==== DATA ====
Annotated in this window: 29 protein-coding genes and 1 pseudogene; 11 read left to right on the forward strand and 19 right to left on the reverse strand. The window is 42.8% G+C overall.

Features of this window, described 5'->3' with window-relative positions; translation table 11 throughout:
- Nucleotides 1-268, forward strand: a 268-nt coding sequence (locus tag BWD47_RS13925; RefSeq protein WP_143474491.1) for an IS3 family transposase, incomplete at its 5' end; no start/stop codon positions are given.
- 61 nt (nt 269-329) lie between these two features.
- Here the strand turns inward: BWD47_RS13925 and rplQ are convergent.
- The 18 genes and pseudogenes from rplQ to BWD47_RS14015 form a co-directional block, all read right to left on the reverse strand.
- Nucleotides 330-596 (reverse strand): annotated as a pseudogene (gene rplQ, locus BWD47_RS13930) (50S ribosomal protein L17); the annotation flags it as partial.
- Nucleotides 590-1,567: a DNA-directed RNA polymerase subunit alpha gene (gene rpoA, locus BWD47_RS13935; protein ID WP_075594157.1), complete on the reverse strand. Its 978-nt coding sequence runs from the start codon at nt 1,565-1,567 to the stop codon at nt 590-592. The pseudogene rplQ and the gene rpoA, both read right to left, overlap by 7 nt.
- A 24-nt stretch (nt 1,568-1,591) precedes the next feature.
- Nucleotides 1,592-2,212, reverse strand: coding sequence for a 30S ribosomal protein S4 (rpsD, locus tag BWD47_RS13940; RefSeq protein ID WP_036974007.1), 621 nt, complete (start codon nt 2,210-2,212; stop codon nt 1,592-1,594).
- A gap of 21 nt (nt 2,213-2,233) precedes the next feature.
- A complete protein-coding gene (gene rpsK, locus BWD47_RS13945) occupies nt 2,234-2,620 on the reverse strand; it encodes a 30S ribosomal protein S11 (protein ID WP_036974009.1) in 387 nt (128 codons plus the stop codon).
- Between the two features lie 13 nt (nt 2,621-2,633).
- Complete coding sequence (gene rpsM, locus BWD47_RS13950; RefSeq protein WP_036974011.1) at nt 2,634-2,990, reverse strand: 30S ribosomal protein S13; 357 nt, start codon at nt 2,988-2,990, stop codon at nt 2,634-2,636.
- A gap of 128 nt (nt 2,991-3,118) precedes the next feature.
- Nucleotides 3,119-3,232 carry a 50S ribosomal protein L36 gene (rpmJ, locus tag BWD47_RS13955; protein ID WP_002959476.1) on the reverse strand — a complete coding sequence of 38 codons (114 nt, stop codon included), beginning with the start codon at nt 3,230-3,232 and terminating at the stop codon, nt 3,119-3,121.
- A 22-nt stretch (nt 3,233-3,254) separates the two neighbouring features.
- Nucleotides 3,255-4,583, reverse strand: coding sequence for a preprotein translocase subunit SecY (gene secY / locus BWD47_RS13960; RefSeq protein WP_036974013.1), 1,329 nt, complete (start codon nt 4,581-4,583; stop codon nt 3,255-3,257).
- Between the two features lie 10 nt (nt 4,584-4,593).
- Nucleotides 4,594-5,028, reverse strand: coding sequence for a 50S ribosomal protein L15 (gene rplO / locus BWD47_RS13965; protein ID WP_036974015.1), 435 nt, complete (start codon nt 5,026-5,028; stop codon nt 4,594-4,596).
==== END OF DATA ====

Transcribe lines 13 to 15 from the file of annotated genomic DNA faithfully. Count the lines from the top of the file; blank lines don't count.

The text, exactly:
- Between the two features lie 13 nt (nt 2,621-2,633).
- Complete coding sequence (gene rpsM, locus BWD47_RS13950; RefSeq protein WP_036974011.1) at nt 2,634-2,990, reverse strand: 30S ribosomal protein S13; 357 nt, start codon at nt 2,988-2,990, stop codon at nt 2,634-2,636.
- A gap of 128 nt (nt 2,991-3,118) precedes the next feature.